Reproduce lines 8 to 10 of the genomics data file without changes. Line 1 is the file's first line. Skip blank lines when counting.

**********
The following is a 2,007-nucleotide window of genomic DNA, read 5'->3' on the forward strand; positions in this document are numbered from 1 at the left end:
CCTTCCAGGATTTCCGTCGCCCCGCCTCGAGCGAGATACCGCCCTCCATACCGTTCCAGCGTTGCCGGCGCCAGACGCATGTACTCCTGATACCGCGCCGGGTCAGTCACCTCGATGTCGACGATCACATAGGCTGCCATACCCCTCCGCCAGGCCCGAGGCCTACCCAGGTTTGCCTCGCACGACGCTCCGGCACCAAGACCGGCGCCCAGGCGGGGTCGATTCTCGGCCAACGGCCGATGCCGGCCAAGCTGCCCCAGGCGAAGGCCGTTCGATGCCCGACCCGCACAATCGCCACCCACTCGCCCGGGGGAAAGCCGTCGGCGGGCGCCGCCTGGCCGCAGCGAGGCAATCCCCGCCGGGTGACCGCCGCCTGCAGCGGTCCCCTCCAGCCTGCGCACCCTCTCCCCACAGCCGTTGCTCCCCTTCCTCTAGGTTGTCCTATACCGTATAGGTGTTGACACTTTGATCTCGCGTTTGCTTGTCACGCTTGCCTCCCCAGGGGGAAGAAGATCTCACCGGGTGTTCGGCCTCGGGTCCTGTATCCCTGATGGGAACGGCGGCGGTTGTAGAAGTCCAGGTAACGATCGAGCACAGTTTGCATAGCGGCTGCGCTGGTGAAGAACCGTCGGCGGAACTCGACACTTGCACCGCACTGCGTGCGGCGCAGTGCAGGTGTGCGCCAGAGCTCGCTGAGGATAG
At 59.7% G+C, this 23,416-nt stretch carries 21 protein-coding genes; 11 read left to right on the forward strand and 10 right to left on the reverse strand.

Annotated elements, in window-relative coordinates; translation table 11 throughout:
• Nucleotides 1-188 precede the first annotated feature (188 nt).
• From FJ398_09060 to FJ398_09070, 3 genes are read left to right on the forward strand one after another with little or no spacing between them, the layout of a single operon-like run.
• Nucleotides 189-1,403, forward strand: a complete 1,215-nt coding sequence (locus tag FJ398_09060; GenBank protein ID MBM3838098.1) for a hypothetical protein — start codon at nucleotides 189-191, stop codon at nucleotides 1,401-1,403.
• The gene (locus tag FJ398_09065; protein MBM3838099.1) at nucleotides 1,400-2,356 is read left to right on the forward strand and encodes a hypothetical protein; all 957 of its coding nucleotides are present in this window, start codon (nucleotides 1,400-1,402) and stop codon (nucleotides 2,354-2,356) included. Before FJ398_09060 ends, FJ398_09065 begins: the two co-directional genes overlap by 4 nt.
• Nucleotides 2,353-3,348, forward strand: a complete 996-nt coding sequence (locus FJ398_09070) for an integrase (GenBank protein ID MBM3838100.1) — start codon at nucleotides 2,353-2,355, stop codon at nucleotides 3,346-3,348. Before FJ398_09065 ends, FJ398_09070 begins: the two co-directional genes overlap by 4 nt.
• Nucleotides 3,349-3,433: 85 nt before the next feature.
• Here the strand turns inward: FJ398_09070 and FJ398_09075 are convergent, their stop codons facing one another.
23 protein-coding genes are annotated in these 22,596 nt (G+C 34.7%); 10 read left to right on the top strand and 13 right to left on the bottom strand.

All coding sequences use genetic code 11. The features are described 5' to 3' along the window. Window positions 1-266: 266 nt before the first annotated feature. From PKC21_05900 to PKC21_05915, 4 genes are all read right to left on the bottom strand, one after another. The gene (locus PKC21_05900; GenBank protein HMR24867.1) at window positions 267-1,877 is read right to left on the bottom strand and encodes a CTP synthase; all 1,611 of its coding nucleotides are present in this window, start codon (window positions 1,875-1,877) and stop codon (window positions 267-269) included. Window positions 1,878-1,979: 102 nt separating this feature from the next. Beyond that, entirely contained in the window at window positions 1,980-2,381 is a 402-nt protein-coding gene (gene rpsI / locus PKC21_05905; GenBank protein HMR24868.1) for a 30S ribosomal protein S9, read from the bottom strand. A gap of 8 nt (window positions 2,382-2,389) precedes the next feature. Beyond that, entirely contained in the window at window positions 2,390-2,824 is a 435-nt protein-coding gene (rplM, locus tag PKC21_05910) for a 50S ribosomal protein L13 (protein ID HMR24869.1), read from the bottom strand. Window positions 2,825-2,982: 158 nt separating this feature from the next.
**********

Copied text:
• The gene (locus tag FJ398_09065; protein MBM3838099.1) at nucleotides 1,400-2,356 is read left to right on the forward strand and encodes a hypothetical protein; all 957 of its coding nucleotides are present in this window, start codon (nucleotides 1,400-1,402) and stop codon (nucleotides 2,354-2,356) included. Before FJ398_09060 ends, FJ398_09065 begins: the two co-directional genes overlap by 4 nt.
• Nucleotides 2,353-3,348, forward strand: a complete 996-nt coding sequence (locus FJ398_09070) for an integrase (GenBank protein ID MBM3838100.1) — start codon at nucleotides 2,353-2,355, stop codon at nucleotides 3,346-3,348. Before FJ398_09065 ends, FJ398_09070 begins: the two co-directional genes overlap by 4 nt.
• Nucleotides 3,349-3,433: 85 nt before the next feature.